Burgeoning Uses of Augmented Reality

First of all, what is Augmented Reality? Another Forbes Magazine article by Bernard Marr describes AR as “[using] the existing environment and [adding] information to it to make a new artificial environment.”

So what does that mean to the “Average Joe?”

Here is an example in which many people, especially football fans, can relate.

Marr says, “If you’ve watched an American Football game since 1998 you likely have seen the down line portrayed as a yellow line that moved down the field. That is an example of an augmented reality application.” So apparently, AR has been around for many years and most of us have not realized it.

IKEA Place AppAn example of current applications of AR is the IKEA Place app. You may have bought a piece of furniture in the past that looked “just right” in the store. However, when your much-anticipated furniture arrived, you realized that it did not work well at all with your home decor. With the IKEA Place app, you never have to worry about that happening again. The app provides you with the capability of scanning the room for which you are buying furniture. Then it places IKEA objects in the spaces you are considering for new pieces, That way you can determine whether a piece of furniture, wall hanging, or other decors really works in the space you are planning for it. You save time and money by not wasting either with purchases that will not work in the end.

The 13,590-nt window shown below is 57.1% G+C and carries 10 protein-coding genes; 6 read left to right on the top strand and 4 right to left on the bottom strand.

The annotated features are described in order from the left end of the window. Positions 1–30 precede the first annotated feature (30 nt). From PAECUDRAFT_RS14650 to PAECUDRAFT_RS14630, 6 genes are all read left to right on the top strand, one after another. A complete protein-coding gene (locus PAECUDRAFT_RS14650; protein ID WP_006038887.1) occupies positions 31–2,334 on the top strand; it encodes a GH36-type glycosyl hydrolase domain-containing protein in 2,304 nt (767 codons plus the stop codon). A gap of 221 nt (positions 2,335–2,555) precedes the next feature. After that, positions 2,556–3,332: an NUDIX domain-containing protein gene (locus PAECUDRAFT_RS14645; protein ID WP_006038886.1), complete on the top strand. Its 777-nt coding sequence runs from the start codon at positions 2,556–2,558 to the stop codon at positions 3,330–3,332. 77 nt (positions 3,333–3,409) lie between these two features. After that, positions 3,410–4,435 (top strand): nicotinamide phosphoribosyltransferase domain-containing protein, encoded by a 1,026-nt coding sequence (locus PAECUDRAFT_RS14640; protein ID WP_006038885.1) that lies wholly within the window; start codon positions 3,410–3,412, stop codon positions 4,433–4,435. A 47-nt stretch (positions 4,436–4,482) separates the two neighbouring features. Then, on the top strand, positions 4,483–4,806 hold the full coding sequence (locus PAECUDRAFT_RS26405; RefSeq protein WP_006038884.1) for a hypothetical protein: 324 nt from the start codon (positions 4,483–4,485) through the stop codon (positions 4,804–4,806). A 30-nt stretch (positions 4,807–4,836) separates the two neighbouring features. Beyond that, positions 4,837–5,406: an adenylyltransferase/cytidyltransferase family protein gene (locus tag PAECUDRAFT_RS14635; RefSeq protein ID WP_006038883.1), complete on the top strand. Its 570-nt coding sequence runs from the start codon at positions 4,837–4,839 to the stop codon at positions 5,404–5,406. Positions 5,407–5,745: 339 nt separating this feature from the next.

Manufacturers Can Get a Boost from this AR Tool

As the economy grows increasingly global, It is not always easy to get the people involved in new product development to participate in a design review at a convenient time for everyone. Not only that, the project stakeholders must be able to ensure that they can make all the product information available to everyone involved and record feedback for follow-up and course corrections.

This is where AR capability becomes very handy.